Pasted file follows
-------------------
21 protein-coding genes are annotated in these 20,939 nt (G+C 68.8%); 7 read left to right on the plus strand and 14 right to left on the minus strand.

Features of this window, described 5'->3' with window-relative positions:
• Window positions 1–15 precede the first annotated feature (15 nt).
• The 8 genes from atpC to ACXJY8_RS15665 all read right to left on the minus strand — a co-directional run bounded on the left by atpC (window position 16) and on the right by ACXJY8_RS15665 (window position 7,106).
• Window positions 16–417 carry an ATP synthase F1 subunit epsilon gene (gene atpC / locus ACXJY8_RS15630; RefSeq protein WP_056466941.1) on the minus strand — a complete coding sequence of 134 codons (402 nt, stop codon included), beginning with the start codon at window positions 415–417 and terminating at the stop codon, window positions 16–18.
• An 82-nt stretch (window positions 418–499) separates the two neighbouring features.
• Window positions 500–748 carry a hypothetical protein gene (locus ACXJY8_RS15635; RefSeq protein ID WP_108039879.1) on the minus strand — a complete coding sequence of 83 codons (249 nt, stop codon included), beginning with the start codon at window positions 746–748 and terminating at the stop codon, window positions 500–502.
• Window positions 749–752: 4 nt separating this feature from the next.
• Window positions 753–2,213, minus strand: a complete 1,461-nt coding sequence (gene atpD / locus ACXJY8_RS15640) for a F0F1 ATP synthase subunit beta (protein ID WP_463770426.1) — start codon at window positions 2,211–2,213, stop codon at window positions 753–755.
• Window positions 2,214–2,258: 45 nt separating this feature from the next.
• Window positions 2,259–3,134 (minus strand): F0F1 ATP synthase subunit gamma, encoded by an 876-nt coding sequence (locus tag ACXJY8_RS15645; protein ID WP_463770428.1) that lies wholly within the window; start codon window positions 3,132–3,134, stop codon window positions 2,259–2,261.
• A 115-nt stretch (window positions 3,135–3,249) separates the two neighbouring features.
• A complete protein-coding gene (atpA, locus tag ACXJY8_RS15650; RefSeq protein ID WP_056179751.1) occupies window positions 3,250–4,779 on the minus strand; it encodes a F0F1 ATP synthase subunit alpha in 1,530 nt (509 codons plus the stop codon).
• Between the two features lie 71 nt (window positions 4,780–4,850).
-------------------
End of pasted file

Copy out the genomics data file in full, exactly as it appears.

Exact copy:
21 protein-coding genes are annotated in these 20,939 nt (G+C 68.8%); 7 read left to right on the plus strand and 14 right to left on the minus strand.

Features of this window, described 5'->3' with window-relative positions:
• Window positions 1–15 precede the first annotated feature (15 nt).
• The 8 genes from atpC to ACXJY8_RS15665 all read right to left on the minus strand — a co-directional run bounded on the left by atpC (window position 16) and on the right by ACXJY8_RS15665 (window position 7,106).
• Window positions 16–417 carry an ATP synthase F1 subunit epsilon gene (gene atpC / locus ACXJY8_RS15630; RefSeq protein WP_056466941.1) on the minus strand — a complete coding sequence of 134 codons (402 nt, stop codon included), beginning with the start codon at window positions 415–417 and terminating at the stop codon, window positions 16–18.
• An 82-nt stretch (window positions 418–499) separates the two neighbouring features.
• Window positions 500–748 carry a hypothetical protein gene (locus ACXJY8_RS15635; RefSeq protein ID WP_108039879.1) on the minus strand — a complete coding sequence of 83 codons (249 nt, stop codon included), beginning with the start codon at window positions 746–748 and terminating at the stop codon, window positions 500–502.
• Window positions 749–752: 4 nt separating this feature from the next.
• Window positions 753–2,213, minus strand: a complete 1,461-nt coding sequence (gene atpD / locus ACXJY8_RS15640) for a F0F1 ATP synthase subunit beta (protein ID WP_463770426.1) — start codon at window positions 2,211–2,213, stop codon at window positions 753–755.
• Window positions 2,214–2,258: 45 nt separating this feature from the next.
• Window positions 2,259–3,134 (minus strand): F0F1 ATP synthase subunit gamma, encoded by an 876-nt coding sequence (locus tag ACXJY8_RS15645; protein ID WP_463770428.1) that lies wholly within the window; start codon window positions 3,132–3,134, stop codon window positions 2,259–2,261.
• A 115-nt stretch (window positions 3,135–3,249) separates the two neighbouring features.
• A complete protein-coding gene (atpA, locus tag ACXJY8_RS15650; RefSeq protein ID WP_056179751.1) occupies window positions 3,250–4,779 on the minus strand; it encodes a F0F1 ATP synthase subunit alpha in 1,530 nt (509 codons plus the stop codon).
• Between the two features lie 71 nt (window positions 4,780–4,850).